- The Washington Times - Thursday, October 18, 2001

Cat on a Hot Tin Roof Keegan Theatre. Tennessee Williams' tragic tale about a dysfunctional Southern family. Opens tonight. 703/527-6000, opt. 2.
Macbeth Folger Theatre. Shakepeare's classic tale of twisted ambition and calculated murder. Opens Saturday. 202/544-7077.
Nathan the Wise Theater of the First Amendment. A Muslim ruler, Christian knight and Jewish merchant are brought together during the Crusades. Opens Wednesday. 703/218-6500.
One of the Few The Center Company. A Jewish dressmaker and a Catholic housewife form a dangerous friendship in Warsaw during World War II. Opens Wednesday at the Jewish Community Center, Fairfax. 703/323-7965.
A Skull in Connemara The Washington Stage Guild. Dark comedy about a gravedigger coming to terms with his past. Opens tonight at Source Theatre. 240/582-0050.

Eleanor: Her Secret Journey Kreeger Theatre ***. Rhoda Lerman's one-woman play, starring Jean Stapleton of "All in the Family" fame, focuses on the former first lady's life after FDR how she coped with what life threw at her and learned to think for herself and trust her perceptions and opinions. Miss Stapleton adeptly captures the flutey and upper-crusty voice of Mrs. Roosevelt and her delicately wily mannerisms. What charms and inspires you about this show is how the ugly duckling Mrs. Roosevelt made a magnificent life, where looks were irrelevant. Through Nov. 18. 202/488-4377. Reviewed by Jayne M. Blanchard
Far East The Studio Theatre. *** 1/2. The A.R. Gurney play may have a 1950s military setting, but the social issues in the romantic drama still resonate. Studio Theatre gives the play a vivid staging, with strong acting by the entire cast. Handsome New York actor Matthew Montelongo is especially engaging as bright-eyed, fresh-faced Lt. W.W. "Sparky" Watts, the scion of a Milwaukee brewery family and Princeton graduate who joins the Navy for adventure and experience. The "experience" includes a love affair with a Japanese woman, romantic sparks with the wife of a senior officer and a brush with the issues of anti-Asian bigotry that simmer beneath the surface. Directed by Studio Artistic Director Joy Zinoman, the play is an entertaining production with some clever lines and a somewhat contemporary feel. It definitely makes for a worthwhile journey. Through Nov. 4. 202/332-3300. Reviewed by Susan Beving.
To Kill a Mockingbird Ford's Theatre * 1/2. Because millions of schoolchildren have read Harper Lee's play the past four decades, most audience members have some familiarity with the book and bring some expectations to the play. They are likely to be disappointed with this adaptation by Christopher Sergel. Squeezing the novel into 100 minutes of action destroys the languid pace that Miss Lee used to great effect. Director Timothy Childs has the actors recite their lines too quickly, and the actors don't even have time to respond to one another. Miss Lee truly loved the people she wrote about, seeing them as decent but stained by the racism of their culture. Because of the breakneck pace and desultory character development, we barely get to see them as people. Through Nov. 18. $703/218-6500 or 202/347-4833. Reviewed by Eric Johnson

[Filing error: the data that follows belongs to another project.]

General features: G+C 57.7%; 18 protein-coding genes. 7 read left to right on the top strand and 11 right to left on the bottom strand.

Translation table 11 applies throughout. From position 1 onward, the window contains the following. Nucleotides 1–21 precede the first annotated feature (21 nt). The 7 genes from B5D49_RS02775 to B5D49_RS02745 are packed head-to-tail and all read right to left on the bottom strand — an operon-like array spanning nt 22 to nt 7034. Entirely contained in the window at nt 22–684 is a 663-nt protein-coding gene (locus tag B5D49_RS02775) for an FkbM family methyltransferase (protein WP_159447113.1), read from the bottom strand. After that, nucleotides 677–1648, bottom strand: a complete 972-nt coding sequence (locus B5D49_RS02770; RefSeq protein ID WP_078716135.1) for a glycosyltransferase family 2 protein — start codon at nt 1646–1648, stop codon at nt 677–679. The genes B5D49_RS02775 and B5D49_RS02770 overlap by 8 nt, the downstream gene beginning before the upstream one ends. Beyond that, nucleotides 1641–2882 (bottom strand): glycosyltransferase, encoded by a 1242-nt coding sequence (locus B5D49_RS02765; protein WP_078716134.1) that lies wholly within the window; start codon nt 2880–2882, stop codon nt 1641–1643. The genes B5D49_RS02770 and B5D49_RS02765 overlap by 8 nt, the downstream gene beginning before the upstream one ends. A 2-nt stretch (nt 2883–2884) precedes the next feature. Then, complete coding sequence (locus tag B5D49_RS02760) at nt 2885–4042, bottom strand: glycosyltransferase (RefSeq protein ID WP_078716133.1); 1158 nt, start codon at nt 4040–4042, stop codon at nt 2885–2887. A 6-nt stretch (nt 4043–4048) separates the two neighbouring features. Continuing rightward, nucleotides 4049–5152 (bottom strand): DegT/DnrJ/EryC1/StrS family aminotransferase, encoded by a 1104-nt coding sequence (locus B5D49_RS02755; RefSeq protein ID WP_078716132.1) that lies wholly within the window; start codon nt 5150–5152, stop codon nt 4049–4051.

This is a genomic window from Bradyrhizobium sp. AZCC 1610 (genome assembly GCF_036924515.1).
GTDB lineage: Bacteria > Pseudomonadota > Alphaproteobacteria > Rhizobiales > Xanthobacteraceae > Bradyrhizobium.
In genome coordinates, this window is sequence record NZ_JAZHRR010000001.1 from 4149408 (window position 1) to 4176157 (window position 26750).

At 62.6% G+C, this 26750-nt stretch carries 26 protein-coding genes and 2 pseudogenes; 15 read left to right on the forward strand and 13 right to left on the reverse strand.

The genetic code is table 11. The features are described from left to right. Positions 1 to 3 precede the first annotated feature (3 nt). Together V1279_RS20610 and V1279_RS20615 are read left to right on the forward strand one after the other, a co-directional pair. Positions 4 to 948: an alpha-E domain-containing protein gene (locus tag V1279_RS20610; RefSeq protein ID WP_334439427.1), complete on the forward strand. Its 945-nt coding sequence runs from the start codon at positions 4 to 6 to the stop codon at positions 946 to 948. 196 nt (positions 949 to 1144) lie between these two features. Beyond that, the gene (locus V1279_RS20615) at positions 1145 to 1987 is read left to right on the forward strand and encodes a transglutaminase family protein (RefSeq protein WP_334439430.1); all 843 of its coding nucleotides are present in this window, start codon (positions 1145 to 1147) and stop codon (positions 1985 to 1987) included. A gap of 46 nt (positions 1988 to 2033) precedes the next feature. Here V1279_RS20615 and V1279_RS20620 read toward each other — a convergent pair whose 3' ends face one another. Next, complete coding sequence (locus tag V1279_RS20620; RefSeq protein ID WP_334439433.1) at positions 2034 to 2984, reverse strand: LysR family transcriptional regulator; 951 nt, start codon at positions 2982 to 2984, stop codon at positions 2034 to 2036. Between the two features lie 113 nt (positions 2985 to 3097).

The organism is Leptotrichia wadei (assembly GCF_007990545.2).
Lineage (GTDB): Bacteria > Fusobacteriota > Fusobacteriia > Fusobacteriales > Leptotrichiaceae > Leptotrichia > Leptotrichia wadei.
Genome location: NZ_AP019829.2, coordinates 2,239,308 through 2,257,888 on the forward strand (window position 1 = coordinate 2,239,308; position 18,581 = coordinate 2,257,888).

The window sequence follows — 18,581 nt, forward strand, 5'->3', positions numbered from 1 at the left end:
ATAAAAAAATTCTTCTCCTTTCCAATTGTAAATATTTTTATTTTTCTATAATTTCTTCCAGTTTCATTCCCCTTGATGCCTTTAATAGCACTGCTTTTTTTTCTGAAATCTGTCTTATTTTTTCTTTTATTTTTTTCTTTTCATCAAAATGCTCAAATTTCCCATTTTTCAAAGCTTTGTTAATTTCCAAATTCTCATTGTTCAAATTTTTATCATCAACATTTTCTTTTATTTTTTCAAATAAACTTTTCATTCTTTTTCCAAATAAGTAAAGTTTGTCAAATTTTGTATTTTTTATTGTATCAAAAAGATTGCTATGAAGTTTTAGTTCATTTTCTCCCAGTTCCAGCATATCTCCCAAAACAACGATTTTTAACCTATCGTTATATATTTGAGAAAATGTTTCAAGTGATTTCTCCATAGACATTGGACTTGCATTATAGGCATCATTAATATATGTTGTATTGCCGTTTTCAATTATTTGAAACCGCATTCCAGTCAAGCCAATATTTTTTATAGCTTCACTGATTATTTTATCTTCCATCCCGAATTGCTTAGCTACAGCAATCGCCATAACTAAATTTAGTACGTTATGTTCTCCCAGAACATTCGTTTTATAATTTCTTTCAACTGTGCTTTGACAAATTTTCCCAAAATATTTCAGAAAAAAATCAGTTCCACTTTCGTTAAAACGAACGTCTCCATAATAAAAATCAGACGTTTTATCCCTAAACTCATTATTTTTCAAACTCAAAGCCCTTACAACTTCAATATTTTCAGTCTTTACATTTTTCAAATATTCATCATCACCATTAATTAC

The Oedipus Plays The Shakespeare Theatre ***. Artistic Director Michael Kahn has crafted a blazing, immediate production of "The Oedipus Plays" by Sophocles, and has masterfully compressed "Oedipus Rex," "Oedipus at Colonus" and "Antigone" into a single theater experience. Using a new translation by Nicholas Rudal which is so plain-speaking at times the shades of humor shine through and a sun-deepened North African setting and palette, "The Oedipus Plays" are a far cry from the declamatory speeches and togas we normally associate with Greek tragedy. From the almost dancing colors of Charles McClennahan's rough stone and hammered gold set to the tribal-ritualistic singing and movements of the chorus, this show really flies. The pacing is swift and absolute as the various characters march toward their destinies. Avery Brooks plays Oedipus with a rich, rumbly baritone and a swagger befitting a king. "The Oedipus Plays" are a worthwhile experience, especially for Mr. Brooks' performance, the stupendous look of the production, and the opportunity to see three classic Greek plays in a single day. Through Sunday. 202/547-1122. Reviewed by Jayne M. Blanchard.
Shear Madness Kennedy Center Theater Lab **. This corny, hokey tourist trap now in its second decade is doubly maddening because the Kennedy Center displays it as art to the cultural center's unsuspecting pilgrims. But the audience-participation murder-mystery farce (set in a Georgetown hair salon) is well-played when the actors refrain from mugging and cracking up one another. The audience rambunctiously analyzes evidence and chooses the murderer in this campy, shtick-filled goof. Continues indefinitely. 202/467-4600. Reviewed by Nelson Pressley.


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